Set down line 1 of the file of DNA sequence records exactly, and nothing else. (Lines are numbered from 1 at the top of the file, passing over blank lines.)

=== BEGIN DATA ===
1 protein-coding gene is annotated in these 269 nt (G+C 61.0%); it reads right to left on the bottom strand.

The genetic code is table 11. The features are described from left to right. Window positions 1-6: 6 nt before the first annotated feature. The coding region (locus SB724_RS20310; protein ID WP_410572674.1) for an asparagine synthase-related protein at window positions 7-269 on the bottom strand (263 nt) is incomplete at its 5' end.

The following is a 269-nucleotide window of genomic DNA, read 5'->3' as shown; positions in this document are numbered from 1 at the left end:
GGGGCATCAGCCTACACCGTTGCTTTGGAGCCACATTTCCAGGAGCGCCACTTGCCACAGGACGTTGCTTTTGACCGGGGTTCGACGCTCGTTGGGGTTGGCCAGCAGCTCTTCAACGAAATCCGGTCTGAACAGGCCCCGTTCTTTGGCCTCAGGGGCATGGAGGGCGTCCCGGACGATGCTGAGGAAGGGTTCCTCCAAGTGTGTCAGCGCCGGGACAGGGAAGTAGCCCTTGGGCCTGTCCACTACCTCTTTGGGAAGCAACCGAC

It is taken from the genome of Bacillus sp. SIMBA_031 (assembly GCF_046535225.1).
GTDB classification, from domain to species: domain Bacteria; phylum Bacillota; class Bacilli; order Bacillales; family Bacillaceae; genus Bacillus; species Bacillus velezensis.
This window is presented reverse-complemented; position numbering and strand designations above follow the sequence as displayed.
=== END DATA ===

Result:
1 protein-coding gene is annotated in these 269 nt (G+C 61.0%); it reads right to left on the bottom strand.